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Last Christmas I asked for, and received, a bread machine. Like I did with my Barbie Dreamhouse at 5 years old, I tore into the packaging and briefly read the directions. I furiously unpacked the machine and set about measuring the ingredients before the wrapping paper hit the floor. I pushed a few buttons and stood back. It took a good eight hours for that first loaf to emerge, and another ten minutes for me to surgically remove the metal paddle from the middle of the loaf. No problem, no one will notice…until I cut into the middle of the loaf where it looks like something had gnawed its way out the bottom. Okay, let’s try another loaf. Paddle made its way into the middle again. Same with loaves 3, 4, and 5. Now the whole machine is rocking across the counter and I’m pretty sure I see sparks. Time to box it up and test the store’s return policy.

Back at home, I’m defeated. I really wanted to fill my house with the enticing aroma of fresh baked bread. I can bake, why not bread? When originally seeking recommendations for the bread machine to put on my Christmas list, a friend sent me this recipe for No Knead Crusty Bread. I tried it months ago, but killed the yeast and ended up with a frisbee shaped loaf of bread. Apparently my if-warm-is-good-scalding-hot-is-better philosophy didn’t work on yeast. So I finally tried it the other day, heating the water for only a minute. My loaf of bread was A-MAZING.

I am pasting the original recipe here, with a nod to Mother Earth News and the New York Times, with my specifics in italics, for your bread making enjoyment:

No Knead, Dutch Oven Bread

1/4 tsp active dry yeast
1 1/2 cups warm water (“Warm,” Gina, not boiling. I microwaved it for 1 minute)
3 cups all-purpose flour, plus more for dusting. You may use white, whole wheat or a combination of the two. (I used bread flour, but plan to try it with whole wheat next time. Or maybe bread flour with some chopped rosemary. Mmmm…)
1 1/2 tsp salt
Cornmeal or wheat bran for dusting (I just used more of the bread flour)

  1. In a large bowl, dissolve yeast in water. Add the flour and salt, stirring until blended. (I put all the ingredients into my handy dandy KitchenAid stand mixer fitted with the dough hook and let ‘er rip for about two minutes, scraping once, then mixing another three minutes, until the dough climbed the hook.) The dough will be shaggy and sticky. Cover bowl with plastic wrap. Let the dough rest at least 8 hours, preferably 12 to 18, at warm room temperature, about 70 degrees.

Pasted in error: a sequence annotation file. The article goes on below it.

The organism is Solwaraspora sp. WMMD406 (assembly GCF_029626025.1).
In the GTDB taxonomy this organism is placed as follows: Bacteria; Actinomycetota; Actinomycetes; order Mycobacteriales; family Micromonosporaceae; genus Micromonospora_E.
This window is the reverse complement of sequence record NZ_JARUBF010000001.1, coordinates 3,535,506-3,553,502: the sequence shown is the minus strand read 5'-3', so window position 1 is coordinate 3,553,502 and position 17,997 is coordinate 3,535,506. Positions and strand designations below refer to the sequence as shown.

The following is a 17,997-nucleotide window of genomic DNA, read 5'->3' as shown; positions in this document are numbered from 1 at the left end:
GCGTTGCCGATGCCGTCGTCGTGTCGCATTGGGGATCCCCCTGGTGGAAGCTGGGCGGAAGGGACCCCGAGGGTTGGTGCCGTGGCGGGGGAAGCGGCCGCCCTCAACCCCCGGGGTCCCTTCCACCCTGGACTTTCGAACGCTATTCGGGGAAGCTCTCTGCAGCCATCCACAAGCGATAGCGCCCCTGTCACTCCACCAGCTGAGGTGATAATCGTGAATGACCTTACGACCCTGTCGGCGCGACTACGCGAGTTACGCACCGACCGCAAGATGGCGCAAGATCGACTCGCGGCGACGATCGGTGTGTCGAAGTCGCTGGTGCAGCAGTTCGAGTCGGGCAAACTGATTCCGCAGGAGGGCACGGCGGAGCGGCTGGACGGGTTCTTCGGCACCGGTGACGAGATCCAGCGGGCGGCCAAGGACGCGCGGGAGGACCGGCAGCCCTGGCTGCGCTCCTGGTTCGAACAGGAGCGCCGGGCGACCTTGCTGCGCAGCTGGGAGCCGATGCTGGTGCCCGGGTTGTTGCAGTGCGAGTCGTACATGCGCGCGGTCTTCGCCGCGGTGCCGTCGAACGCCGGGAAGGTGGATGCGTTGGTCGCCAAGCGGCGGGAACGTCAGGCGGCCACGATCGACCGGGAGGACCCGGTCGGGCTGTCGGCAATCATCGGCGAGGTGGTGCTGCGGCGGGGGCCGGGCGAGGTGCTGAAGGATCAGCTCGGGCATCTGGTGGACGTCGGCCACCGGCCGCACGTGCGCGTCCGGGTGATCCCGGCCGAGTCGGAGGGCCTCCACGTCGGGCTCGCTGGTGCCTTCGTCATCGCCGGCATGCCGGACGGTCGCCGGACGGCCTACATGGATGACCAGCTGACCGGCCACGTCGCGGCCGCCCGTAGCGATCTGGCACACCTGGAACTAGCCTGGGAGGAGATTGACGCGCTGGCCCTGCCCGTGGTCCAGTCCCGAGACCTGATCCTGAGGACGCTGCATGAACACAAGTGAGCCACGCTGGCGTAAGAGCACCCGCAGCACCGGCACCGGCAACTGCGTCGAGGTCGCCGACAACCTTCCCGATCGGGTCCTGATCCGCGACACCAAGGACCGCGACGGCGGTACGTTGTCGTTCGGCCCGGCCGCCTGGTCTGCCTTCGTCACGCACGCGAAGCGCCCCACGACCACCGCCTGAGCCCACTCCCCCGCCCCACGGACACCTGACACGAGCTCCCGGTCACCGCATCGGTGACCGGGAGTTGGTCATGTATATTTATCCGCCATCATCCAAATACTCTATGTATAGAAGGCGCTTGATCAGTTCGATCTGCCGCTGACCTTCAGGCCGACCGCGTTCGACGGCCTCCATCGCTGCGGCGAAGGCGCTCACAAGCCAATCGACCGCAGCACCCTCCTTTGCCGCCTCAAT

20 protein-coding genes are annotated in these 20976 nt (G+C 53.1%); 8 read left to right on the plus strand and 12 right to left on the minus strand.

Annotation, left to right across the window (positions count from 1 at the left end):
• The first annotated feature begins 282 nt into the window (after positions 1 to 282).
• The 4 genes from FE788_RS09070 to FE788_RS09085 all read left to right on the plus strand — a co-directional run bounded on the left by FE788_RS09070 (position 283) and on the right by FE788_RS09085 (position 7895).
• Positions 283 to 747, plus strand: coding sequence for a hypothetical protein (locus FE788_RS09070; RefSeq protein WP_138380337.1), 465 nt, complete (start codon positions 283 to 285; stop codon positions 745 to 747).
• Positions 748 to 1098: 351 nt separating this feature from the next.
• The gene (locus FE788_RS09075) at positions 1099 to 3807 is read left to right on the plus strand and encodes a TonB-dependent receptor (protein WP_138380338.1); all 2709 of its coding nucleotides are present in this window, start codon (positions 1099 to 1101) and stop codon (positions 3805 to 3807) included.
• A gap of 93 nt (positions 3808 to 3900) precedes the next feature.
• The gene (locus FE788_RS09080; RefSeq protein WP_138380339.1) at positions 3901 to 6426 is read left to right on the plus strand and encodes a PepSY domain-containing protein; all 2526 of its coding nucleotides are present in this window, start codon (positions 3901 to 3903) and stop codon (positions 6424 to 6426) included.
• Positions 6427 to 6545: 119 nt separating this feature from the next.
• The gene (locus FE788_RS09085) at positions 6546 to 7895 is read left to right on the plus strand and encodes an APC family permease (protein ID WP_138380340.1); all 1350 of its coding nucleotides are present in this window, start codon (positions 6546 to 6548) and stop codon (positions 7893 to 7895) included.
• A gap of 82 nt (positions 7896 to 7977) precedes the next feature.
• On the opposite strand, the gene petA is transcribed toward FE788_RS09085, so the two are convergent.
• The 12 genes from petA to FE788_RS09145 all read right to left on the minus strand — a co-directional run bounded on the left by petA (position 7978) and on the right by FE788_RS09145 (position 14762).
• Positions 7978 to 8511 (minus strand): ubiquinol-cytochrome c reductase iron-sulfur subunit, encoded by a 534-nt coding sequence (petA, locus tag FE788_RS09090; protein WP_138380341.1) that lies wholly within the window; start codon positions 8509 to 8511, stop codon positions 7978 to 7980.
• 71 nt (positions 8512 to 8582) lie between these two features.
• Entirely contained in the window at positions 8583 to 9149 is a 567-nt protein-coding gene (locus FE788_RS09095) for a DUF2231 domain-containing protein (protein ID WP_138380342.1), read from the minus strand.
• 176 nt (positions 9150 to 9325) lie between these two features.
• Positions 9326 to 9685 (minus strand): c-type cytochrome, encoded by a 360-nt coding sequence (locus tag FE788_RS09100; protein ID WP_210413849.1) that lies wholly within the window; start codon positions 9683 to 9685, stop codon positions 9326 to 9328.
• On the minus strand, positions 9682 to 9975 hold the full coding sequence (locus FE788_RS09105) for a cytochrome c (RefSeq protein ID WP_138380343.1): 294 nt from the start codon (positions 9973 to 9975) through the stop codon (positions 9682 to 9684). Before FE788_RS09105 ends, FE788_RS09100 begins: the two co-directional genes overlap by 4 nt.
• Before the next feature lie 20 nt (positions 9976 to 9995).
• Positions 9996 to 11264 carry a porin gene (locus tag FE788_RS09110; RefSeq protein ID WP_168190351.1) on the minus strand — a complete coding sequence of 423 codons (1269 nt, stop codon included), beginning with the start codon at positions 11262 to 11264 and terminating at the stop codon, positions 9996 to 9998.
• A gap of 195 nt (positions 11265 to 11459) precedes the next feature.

2. The dough is ready when its surface is dotted with bubbles. Lightly flour a work surface (and your hands) and place (VERY STICKY) dough on it. Sprinkle it with a little more flour and fold it over on itself once or twice. Cover loosely with plastic wrap and let it rest for about 15 minutes.
  3. Using just enough flour to keep the dough from sticking to the work surface or to your fingers, gently shape it into a ball. (Mine wasn’t exactly a ball; it was so sticky I just folded it a couple of times and called it good.) Generously coat a clean dish towel with flour, wheat bran or cornmeal. Put the seam side of the dough down on the towel and dust with more flour, bran or cornmeal. Cover with another towel and let rise for about 1 to 2 hours. When it’s ready, the dough will have doubled in size and will not readily spring back when poked with a finger.
  4. At least 20 minutes before the dough is ready, heat oven to 475 degrees. Put a 6- to 8-quart heavy covered pot (cast iron, enamel, Pyrex or ceramic) in the oven as it heats. When the dough is ready, carefully remove the pot from the oven and lift off the lid. Slide your hand under the towel and turn the dough over into the pot, seam side up. The dough will lose its shape a bit in the process, but that’s OK. Give the pan a firm shake or two to help distribute the dough evenly, but don’t worry if it’s not perfect; it will straighten out as it bakes.
  5. Cover and bake for 30 minutes. Remove the lid and bake another 15 to 20 minutes, (I’d try 10-15, mine was pretty brown) until the loaf is beautifully browned. Remove the bread from the Dutch oven and let it cool on a rack for at least 1 hour before slicing.